Mar 20, 2019
UPDATED WITH WINNER/GIVEAWAY! On Blu-ray: Paul Newman, Edward G. Robinson and Elke Sommer in The Prize (1963)
The Prize is an unusual film, with a mixed-bag cast and the unique premise of romance and intrigue in the milieu of the Pulitzer Prize ceremony. Starring Paul Newman, Elke Sommer and the eternally reliable Edward G. Robinson, it has the rare quality of seeming simultaneously familiar and bizarrely novel. Now Warner Archive has released this Stockholm-set thriller on Blu-ray, a copy of which I will be giving away! (See bottom of post for details.)
Newman and Robinson have traveled to Stockholm to be awarded the Pulitzer for literature and physics respectively, the former under the watchful eye of hostess Sommer, the latter with his niece (Diane Baker). They settle into a plush hotel where they are gifted with champagne and lavish gift baskets. Here we meet the other prize winners in a series of lightly humorous vignettes that belie the danger to come.
Notorious for heavy drinking and party boy antics, no one believes Newman when he begins to suspect that Robinson has been switched with an impostor. He keeps pressing though, and digging with that writer’s determination to reveal the full plot. Here the imprint of screenwriter Ernest Lehman (North by Northwest) is clear as the danger and mystery begin to imperil an essentially ordinary man who has no idea of the enormity of what he faces.
Though it isn’t as juicy, The Prize has the high gloss allure of large cast dramas like Hotel (1967) and Week-end at the Waldorf (1945). It makes no pretense of existing in a realistic world. There’s an artificial feel to the way the characters interact, who instead of having conversations seem to be announcing to each other the witticisms they’ve been thinking up in their spare time. That can be irritating or great escapism, depending on your mood.
Here Newman is especially guilty of his habit of seeming overly amused with himself, but when he is forced to focus on his physicality, as with a fast-paced bridge chase scene, he reveals great skill as a slapstick comedian. His romance with Sommer is perfunctory, for the most part because the actress was always a bit too cold and distant to be believable in a love affair. Robinson is typically in tune with his role and costars, hitting every note right with his reassuring ease.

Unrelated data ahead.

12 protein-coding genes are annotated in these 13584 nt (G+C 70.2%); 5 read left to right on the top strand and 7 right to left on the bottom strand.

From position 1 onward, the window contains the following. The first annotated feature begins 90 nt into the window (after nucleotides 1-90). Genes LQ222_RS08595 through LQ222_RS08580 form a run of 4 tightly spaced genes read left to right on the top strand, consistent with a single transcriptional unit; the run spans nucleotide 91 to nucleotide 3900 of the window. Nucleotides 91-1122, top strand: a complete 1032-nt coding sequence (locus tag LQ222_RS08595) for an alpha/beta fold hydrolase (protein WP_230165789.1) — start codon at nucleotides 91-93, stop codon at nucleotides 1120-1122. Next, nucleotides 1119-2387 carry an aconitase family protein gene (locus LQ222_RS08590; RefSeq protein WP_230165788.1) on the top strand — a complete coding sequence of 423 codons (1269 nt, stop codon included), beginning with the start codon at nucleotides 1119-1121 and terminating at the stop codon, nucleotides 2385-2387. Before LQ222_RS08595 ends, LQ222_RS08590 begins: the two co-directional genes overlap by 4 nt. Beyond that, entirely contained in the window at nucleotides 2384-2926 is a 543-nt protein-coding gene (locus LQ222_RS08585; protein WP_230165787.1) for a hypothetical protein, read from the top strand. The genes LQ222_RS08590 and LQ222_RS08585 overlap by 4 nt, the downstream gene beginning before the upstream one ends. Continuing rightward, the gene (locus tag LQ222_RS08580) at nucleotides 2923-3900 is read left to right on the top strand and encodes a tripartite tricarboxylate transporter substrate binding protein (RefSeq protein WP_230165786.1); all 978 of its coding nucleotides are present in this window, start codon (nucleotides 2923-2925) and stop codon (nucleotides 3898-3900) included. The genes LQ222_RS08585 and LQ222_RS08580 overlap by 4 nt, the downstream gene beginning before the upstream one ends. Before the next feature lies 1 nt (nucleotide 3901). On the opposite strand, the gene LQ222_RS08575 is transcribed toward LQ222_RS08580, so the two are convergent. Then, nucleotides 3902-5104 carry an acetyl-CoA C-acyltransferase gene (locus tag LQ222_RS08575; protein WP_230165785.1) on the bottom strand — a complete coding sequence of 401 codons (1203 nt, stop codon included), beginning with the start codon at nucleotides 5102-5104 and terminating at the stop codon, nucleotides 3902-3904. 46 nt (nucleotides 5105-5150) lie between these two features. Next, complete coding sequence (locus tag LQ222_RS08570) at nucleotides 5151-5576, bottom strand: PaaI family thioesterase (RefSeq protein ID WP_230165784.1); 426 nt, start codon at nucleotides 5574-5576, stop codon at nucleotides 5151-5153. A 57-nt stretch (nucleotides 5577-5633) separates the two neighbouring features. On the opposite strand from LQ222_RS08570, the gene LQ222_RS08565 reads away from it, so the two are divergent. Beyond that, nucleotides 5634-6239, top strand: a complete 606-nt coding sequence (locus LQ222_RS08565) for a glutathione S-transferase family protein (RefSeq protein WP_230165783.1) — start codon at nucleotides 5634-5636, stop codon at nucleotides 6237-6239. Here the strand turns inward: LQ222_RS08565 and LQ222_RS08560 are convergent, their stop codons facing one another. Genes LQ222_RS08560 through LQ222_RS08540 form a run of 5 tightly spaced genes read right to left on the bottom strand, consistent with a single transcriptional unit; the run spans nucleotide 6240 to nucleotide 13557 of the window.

It runs longer than it needs to, and the cast could stand a few stronger character actors, but it’s a fun bit of fluff.
Special features on the disc include a trailer for the film.
Warner Archive has given me an extra copy of the Blu-ray which I would be delighted to send to one of you. Giveaway for US residents only. To enter, leave a comment on this post telling me your favorite actor in the film and why. Responses due by Thursday, March 28. I will announce the winner on Friday, March 29.
Thank you everyone for entering! I loved hearing your thoughts about the stars. I have drawn a winner: egon_beeblebrox! Congratulations! Please send your mailing address to firstname.lastname@example.org and I will send you your Blu-ray.
Many thanks to Warner Archive for providing a copy of the film for review. To order, visit The Warner Archive Collection.